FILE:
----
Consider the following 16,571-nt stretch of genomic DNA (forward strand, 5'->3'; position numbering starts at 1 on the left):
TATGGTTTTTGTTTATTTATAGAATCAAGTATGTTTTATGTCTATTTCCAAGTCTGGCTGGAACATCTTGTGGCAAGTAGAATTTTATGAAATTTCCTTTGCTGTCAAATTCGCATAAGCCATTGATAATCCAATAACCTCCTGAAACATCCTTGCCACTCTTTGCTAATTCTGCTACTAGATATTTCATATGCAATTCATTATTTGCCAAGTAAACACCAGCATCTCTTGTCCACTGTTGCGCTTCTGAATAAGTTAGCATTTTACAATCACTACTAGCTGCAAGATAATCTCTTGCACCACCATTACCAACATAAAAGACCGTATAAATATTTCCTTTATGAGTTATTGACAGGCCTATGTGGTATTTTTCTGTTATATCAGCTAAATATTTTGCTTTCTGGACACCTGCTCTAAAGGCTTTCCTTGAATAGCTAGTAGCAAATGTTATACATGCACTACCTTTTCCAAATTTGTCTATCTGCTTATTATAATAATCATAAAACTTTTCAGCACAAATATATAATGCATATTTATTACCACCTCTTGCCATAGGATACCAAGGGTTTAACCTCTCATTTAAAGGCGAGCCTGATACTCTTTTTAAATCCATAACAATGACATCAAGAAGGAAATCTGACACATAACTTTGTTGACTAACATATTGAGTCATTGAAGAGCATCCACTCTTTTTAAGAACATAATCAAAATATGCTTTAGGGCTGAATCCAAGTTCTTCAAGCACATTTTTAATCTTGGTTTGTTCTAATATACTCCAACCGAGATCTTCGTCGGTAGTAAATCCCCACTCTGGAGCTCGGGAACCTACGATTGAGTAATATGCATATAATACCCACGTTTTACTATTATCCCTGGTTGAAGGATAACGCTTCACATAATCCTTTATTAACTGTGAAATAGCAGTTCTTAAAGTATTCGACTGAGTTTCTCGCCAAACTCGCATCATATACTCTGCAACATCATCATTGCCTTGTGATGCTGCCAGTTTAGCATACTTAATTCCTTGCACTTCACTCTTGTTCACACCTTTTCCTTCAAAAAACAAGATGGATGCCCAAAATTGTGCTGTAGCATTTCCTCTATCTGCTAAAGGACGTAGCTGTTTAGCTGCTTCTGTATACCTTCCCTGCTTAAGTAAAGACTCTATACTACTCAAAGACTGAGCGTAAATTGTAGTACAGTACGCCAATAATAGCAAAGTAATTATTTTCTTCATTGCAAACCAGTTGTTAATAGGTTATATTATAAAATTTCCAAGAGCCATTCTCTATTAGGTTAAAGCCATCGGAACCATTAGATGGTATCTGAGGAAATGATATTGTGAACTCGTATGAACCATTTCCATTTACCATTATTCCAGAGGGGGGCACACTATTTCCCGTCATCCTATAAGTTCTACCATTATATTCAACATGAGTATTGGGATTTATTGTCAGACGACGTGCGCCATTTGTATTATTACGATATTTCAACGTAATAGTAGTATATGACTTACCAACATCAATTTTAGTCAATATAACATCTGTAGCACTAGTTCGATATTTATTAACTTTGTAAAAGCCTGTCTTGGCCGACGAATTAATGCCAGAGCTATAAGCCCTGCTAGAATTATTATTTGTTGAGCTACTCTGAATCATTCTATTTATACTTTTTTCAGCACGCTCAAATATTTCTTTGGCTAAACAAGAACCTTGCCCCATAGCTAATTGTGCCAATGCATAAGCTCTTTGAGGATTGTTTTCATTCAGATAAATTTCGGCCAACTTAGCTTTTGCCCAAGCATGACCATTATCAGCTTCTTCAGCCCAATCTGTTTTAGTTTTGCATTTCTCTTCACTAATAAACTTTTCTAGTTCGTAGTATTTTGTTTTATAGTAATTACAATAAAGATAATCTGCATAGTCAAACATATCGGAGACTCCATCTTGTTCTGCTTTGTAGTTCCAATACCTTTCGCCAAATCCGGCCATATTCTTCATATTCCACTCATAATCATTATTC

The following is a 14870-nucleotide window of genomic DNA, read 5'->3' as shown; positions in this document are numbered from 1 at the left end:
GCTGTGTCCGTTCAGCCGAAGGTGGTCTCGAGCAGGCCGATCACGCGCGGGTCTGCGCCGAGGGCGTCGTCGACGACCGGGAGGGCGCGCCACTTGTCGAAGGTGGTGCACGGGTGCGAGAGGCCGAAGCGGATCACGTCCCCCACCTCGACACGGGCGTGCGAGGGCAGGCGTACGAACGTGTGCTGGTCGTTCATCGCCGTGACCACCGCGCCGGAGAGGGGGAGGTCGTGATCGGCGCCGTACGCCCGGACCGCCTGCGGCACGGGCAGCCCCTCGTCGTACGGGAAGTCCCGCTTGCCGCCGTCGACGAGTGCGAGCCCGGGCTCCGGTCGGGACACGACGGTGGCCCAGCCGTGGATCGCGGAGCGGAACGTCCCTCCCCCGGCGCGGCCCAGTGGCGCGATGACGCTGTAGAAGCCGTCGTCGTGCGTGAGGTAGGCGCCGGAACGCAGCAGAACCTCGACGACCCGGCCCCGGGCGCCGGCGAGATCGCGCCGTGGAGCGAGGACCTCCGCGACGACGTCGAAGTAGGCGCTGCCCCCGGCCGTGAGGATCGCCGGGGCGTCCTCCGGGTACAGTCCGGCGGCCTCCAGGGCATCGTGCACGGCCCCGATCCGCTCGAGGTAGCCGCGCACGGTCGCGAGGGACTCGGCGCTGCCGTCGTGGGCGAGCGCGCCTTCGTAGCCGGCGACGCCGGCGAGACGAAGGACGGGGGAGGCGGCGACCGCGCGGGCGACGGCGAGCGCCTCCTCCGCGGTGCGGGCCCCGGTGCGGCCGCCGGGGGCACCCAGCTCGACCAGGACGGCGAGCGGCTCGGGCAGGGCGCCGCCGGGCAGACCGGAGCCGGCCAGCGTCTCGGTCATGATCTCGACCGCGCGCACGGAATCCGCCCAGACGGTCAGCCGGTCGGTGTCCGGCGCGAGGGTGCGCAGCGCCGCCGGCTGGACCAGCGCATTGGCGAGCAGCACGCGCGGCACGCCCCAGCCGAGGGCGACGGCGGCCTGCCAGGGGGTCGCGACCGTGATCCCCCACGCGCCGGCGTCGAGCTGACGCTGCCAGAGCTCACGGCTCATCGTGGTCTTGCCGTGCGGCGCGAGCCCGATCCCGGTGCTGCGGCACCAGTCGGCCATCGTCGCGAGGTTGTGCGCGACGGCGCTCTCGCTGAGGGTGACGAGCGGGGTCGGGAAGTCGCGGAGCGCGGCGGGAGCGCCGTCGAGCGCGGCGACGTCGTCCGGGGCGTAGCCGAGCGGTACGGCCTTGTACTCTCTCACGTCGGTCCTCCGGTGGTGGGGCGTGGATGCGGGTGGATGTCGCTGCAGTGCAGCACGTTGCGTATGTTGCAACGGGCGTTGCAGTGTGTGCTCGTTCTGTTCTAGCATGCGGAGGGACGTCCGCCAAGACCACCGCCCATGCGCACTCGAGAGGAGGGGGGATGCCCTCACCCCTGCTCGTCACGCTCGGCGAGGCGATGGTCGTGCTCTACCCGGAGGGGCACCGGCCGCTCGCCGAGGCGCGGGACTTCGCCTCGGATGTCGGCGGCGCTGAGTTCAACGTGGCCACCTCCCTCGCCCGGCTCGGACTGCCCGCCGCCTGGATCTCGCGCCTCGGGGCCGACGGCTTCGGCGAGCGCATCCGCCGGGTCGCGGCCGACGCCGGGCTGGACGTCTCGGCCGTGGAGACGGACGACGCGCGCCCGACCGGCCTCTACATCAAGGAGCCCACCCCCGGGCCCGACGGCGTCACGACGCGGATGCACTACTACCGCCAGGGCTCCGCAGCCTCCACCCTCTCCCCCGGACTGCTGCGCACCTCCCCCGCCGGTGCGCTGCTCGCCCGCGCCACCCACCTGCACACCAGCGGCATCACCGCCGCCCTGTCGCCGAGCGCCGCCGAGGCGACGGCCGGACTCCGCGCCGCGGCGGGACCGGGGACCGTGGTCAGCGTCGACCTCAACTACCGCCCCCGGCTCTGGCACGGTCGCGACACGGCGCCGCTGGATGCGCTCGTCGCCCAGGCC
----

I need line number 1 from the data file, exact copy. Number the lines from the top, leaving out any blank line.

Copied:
Consider the following 16,571-nt stretch of genomic DNA (forward strand, 5'->3'; position numbering starts at 1 on the left):